Over 20,000 people in Ireland are living with undiagnosed  haemochromatosis or ‘iron overload’

It is estimated that 20,000 people in Ireland are living with undiagnosed cases of haemochromatosis or ‘iron overload’. Haemochromatosis is the nation’s most common genetic condition yet still remains one of the lesser known amongst the population.  

In Ireland, 1 in 5 people are carriers, equating to a massive 20% of the population, and 1 in 83 people are predisposed to develop it. Ireland has the highest rates of this genetic disorder in the world, giving it the nickname ‘the Celtic Gene’. Recent research also shows that up to 1 in 10 people in Northern Ireland are at risk of having genetic Haemochromatosis. 

Haemochromatosis is a genetic disorder where large amounts of iron are absorbed from the diet into vital organs, in other words ‘iron overload’. Early diagnosis is vital and if left untreated, iron overload can lead to organ damage or even premature death.  

To mark World Haemochromatosis Awareness Week 2024, which will take place from 1st – 7th June, the Irish Haemochromatosis Association aims to raise awareness of the condition and is urging people to ‘Get Checked for Haemochromatosis’ and understand the symptoms in order to save lives – symptoms that range from chronic tiredness and joint pain, to abdominal pain and irregular heartbeat.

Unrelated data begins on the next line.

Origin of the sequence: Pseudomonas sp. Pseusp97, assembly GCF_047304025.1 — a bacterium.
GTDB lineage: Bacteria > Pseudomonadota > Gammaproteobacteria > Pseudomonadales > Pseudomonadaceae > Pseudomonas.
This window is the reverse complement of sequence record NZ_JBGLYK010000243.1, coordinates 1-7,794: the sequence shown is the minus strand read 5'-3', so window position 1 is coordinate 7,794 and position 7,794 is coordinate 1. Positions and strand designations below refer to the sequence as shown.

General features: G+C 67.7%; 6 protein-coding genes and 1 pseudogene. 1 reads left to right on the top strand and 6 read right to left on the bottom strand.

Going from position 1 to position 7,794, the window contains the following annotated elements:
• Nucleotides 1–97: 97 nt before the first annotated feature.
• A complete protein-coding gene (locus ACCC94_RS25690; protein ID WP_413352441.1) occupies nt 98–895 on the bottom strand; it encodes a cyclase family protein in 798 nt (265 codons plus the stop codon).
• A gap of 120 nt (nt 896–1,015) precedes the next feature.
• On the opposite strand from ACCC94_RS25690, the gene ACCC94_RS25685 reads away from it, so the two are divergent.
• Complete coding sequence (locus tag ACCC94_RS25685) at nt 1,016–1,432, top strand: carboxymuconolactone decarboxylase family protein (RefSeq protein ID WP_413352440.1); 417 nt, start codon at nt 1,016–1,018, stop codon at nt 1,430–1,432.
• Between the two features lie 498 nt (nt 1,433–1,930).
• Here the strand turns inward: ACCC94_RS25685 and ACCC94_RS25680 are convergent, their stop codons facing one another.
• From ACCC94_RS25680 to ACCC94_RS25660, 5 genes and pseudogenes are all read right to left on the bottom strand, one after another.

This year will see several City and County Councils throughout the country supporting the campaign and joining the wider, international initiative to ‘Light Up Red’, lighting up several iconic public buildings during World Haemochromatosis Awareness Week. Buildings being illuminated in red will include the Dublin Convention Centre, Fingal Town Hall, Cork City Hall, Limerick Council Offices, Sligo City Hall, Donegal Public Services Centre and Kerry County Council Buildings, Tralee, Princes Quay and Ashe Memorial Hall Building, Tralee, Killarney Town Hall and Kenmare Courthouse Building, Kenmare, Co. Kerry. 

Helping to launch this year’s campaign is 19 year old Jessica Byrne, who was only recently diagnosed with the condition. Jessica is a student nurse, currently studying in Trinity College Dublin. 

“As a young person with haemochromatosis it is so important for everyone to be aware of what haemochromatosis is. It’s so easy to overlook symptoms that can affect your studies and ability to enjoy life. My dad has haemochromatosis so I knew to get tested. Some of the symptoms that I experienced included chronic fatigure, joint pain and diabetes. The positives are that I can now bring my understanding of managing a life-long condition and living a full life to my future nursing career.” 

Speaking about the awareness drive for World Haemochromatosis Awareness Week, Dr Maurice Manning, who lives with haemochromatosis and is current Chair of the Irish Haemochromatosis Association says, “Ireland has more cases than anywhere else in the world, that’s why it is vital that no Irish person should go undiagnosed. Our aim is for everyone to understand what Haemochromatosis is and to be aware of its prevalence in Ireland. Haemochromatosis, once diagnosed can be successfully treated and patients go on to live their lives to the full, without any impact.”